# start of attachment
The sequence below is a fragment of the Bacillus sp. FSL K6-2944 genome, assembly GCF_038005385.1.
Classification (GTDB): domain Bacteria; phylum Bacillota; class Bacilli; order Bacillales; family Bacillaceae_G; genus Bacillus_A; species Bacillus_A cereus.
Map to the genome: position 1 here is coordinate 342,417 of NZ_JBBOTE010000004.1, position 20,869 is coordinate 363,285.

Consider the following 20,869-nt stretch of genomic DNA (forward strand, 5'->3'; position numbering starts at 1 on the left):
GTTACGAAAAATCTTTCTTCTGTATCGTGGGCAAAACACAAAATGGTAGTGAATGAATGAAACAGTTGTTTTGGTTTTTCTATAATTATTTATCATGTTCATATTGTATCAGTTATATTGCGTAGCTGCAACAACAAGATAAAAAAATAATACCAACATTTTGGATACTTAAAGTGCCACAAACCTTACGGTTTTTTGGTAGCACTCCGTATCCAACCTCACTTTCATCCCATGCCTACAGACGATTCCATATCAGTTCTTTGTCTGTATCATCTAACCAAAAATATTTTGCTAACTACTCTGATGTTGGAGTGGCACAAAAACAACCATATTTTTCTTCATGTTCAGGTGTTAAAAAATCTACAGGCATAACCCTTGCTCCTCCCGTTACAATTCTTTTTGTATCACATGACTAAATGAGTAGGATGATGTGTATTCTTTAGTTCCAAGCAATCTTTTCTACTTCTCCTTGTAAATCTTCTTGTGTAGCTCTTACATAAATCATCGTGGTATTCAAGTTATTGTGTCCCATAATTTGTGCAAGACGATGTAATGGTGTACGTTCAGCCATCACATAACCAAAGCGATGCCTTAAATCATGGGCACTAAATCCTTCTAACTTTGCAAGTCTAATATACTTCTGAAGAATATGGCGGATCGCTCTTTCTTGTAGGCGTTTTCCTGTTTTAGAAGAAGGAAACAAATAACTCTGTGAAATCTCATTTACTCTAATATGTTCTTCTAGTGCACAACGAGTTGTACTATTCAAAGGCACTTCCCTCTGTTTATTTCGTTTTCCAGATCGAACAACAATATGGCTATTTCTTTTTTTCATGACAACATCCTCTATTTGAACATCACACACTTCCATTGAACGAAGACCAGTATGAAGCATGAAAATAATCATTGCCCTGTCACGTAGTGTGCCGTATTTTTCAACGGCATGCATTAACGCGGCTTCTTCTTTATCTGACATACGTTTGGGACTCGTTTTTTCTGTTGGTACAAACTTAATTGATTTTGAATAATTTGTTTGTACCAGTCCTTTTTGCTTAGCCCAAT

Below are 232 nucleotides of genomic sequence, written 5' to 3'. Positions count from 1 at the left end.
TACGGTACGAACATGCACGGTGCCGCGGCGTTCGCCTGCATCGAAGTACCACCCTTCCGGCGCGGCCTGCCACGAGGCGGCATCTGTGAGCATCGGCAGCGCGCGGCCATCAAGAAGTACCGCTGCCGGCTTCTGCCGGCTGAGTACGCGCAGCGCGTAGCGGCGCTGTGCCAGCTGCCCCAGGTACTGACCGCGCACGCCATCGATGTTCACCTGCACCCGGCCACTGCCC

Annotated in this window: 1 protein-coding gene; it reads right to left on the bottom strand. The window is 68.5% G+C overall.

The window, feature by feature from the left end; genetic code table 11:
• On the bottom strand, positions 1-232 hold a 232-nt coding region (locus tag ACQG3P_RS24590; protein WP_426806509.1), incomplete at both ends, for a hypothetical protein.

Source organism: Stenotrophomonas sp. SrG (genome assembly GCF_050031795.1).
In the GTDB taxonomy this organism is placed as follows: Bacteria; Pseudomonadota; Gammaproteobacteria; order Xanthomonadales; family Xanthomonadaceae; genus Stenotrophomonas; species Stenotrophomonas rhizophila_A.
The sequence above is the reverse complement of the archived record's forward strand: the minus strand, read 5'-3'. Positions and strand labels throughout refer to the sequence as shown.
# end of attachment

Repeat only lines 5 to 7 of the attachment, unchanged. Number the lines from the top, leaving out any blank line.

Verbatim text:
GTTACGAAAAATCTTTCTTCTGTATCGTGGGCAAAACACAAAATGGTAGTGAATGAATGAAACAGTTGTTTTGGTTTTTCTATAATTATTTATCATGTTCATATTGTATCAGTTATATTGCGTAGCTGCAACAACAAGATAAAAAAATAATACCAACATTTTGGATACTTAAAGTGCCACAAACCTTACGGTTTTTTGGTAGCACTCCGTATCCAACCTCACTTTCATCCCATGCCTACAGACGATTCCATATCAGTTCTTTGTCTGTATCATCTAACCAAAAATATTTTGCTAACTACTCTGATGTTGGAGTGGCACAAAAACAACCATATTTTTCTTCATGTTCAGGTGTTAAAAAATCTACAGGCATAACCCTTGCTCCTCCCGTTACAATTCTTTTTGTATCACATGACTAAATGAGTAGGATGATGTGTATTCTTTAGTTCCAAGCAATCTTTTCTACTTCTCCTTGTAAATCTTCTTGTGTAGCTCTTACATAAATCATCGTGGTATTCAAGTTATTGTGTCCCATAATTTGTGCAAGACGATGTAATGGTGTACGTTCAGCCATCACATAACCAAAGCGATGCCTTAAATCATGGGCACTAAATCCTTCTAACTTTGCAAGTCTAATATACTTCTGAAGAATATGGCGGATCGCTCTTTCTTGTAGGCGTTTTCCTGTTTTAGAAGAAGGAAACAAATAACTCTGTGAAATCTCATTTACTCTAATATGTTCTTCTAGTGCACAACGAGTTGTACTATTCAAAGGCACTTCCCTCTGTTTATTTCGTTTTCCAGATCGAACAACAATATGGCTATTTCTTTTTTTCATGACAACATCCTCTATTTGAACATCACACACTTCCATTGAACGAAGACCAGTATGAAGCATGAAAATAATCATTGCCCTGTCACGTAGTGTGCCGTATTTTTCAACGGCATGCATTAACGCGGCTTCTTCTTTATCTGACATACGTTTGGGACTCGTTTTTTCTGTTGGTACAAACTTAATTGATTTTGAATAATTTGTTTGTACCAGTCCTTTTTGCTTAGCCCAAT

Below are 232 nucleotides of genomic sequence, written 5' to 3'. Positions count from 1 at the left end.
TACGGTACGAACATGCACGGTGCCGCGGCGTTCGCCTGCATCGAAGTACCACCCTTCCGGCGCGGCCTGCCACGAGGCGGCATCTGTGAGCATCGGCAGCGCGCGGCCATCAAGAAGTACCGCTGCCGGCTTCTGCCGGCTGAGTACGCGCAGCGCGTAGCGGCGCTGTGCCAGCTGCCCCAGGTACTGACCGCGCACGCCATCGATGTTCACCTGCACCCGGCCACTGCCC